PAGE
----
These propositions produced a deep sensation on the hearers. For they could not conceal from themselves, how applicable the words of Ibrahim were to their condition. They knew, that their supply of water and biscuit could, at most, last them but a month; and that forty barrels of gunpowder only remained in the fortress. Repeated experience had convinced them of their incapacity, and they felt besides, even under the most favourable circumstances, they never could withstand so formidable an enemy. As to assistance from without, they could expect none. These and other reasons prompted them to
listen with a favourable ear to what was addressed to them. But what most decided the capitani to enter into negotiations with the enemy, were the loud murmurs of the soldiers; who said, that a sufficient number of their companions had already been wounded and killed in the defence of Neocastro; and that they had sufficiently exposed their lives for so improvident a government. Strangers in Peloponnesus, was it not absurd in them to persist in sacrificing themselves for the preservation of a fortress, which the Moriots themselves abandoned to its fate; and to leave their own country open to the inroads of the Albanians? They urgently insisted that no time should be lost in immediately treating with Ibrahim, and profiting by the good disposition, in which he now was, to grant them lenient conditions. All further resistance, they said, would not only be useless, but that ill-timed obstinacy might exasperate him so much, as to render him unwilling to grant a capitulation when they should ask for it. Now that they had still some slight means of resistance, they might pretend to the mildest terms. But their supplies, once exhausted, they would be entirely at Ibrahim’s discretion and mercy.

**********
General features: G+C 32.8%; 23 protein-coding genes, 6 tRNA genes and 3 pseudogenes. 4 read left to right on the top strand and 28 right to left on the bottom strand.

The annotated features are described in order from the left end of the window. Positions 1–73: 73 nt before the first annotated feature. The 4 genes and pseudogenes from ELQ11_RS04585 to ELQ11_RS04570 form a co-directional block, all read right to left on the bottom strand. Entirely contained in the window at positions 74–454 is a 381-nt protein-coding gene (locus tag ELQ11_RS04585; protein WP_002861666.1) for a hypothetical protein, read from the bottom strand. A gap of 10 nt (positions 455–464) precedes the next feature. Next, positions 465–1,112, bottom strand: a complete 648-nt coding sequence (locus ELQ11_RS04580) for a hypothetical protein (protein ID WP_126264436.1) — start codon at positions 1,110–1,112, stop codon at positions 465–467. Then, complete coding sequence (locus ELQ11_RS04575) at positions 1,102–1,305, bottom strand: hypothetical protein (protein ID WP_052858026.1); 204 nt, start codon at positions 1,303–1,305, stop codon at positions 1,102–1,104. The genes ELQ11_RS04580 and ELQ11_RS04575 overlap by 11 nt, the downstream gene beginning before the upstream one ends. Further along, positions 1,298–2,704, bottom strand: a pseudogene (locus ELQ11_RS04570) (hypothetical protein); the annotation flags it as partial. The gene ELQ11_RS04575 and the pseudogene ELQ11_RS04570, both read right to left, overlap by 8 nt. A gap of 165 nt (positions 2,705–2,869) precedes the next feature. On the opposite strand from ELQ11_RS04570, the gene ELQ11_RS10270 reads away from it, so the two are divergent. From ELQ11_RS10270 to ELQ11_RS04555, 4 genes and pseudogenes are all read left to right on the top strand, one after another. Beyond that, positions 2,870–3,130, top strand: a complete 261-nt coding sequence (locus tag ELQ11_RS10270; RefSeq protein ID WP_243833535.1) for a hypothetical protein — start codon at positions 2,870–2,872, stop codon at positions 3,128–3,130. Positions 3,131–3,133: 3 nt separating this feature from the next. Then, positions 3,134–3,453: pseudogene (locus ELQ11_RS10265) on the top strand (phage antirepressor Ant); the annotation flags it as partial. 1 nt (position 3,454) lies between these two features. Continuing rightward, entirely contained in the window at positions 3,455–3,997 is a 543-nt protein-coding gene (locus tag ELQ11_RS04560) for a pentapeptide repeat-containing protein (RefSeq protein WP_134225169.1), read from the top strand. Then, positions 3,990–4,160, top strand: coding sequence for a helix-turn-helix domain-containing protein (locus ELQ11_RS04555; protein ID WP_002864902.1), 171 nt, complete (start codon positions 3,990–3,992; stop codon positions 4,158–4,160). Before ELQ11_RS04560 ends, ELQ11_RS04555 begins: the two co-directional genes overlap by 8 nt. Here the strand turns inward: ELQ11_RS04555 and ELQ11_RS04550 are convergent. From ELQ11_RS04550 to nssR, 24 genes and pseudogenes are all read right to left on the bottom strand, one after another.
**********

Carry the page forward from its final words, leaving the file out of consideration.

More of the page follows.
Beysade was the only one, who opposed these dastardly proposals. He bitterly reproached the soldiers with their indifference to the ignominy of giving up their arms, and returning to their families, like droves of women. He for himself, a Spartan by birth, would recollect the words of the Lacedemonian mother to her son when putting on his arms to depart for the war: “Return with them, or upon them.” But, if every noble feeling had lost its power on their hearts, how could fear so far have blinded them, as to allow them to place any reliance on the words of a Turk, whose tenets they knew to be never to hold faith with infidels? Did they not perceive, that Ibrahim’s
conduct towards the Greeks, who surrendered at Old Navarino, was only the better to conceal the snare, he had laid against them? Could they reasonably conceive, that, forgetting the cruelties, practised by the Greeks on the Turkish families, which surrendered the fortress, on the same conditions now offered to them, the Mussulmen would suffer the opportunity to escape of avenging the blood of their coreligionaries, shed, as it was, in violation of the most solemn oaths? Cowards only could assert, that succours would never arrive. Could they suppose, that his own father, the whole of Maïna, the brothers of Iatraco, and the friends and relations of the other capitani, would not use every exertion to come to their rescue; long before their provisions were exhausted? For, if used sparingly, they would last above two months. But, granting even that assistance were hopeless, was it not more glorious, after resisting to the last, to make their way, sword in hand, through the enemy’s camp? Then, at least, some might escape; whereas, were they to surrender now, a shameful and cruel death would, there could be little doubt, become the general doom. He then added in a decided tone: “Let those, who please, now leave the fortress. As for me, and all those who are worthy the name of Hellen, we will shut ourselves up in the citadel; and, when reduced to extremities, we will bury ourselves under its ruins, sooner than fall into the hands of such a cruel and perfidious enemy.”

On some Roumeliots endeavouring, soon after, to prove to him the improbability of his assertions, and the rashness of his advice; he burst into a violent rage against them; and after exclaiming, “Shameless women! war, and nothing but war, must decide our fate,” he rushed up the rampart wall, and waving his sword towards the Turks, cried out with all his
might, “We will not hear of ——.” Several soldiers, dreading the consequences of his words, hastened to seize him by the fustanella; and before he could finish the sentence, brought him down by main force, and conducted him to a vault under the gateway, which they did not allow him to leave for some days.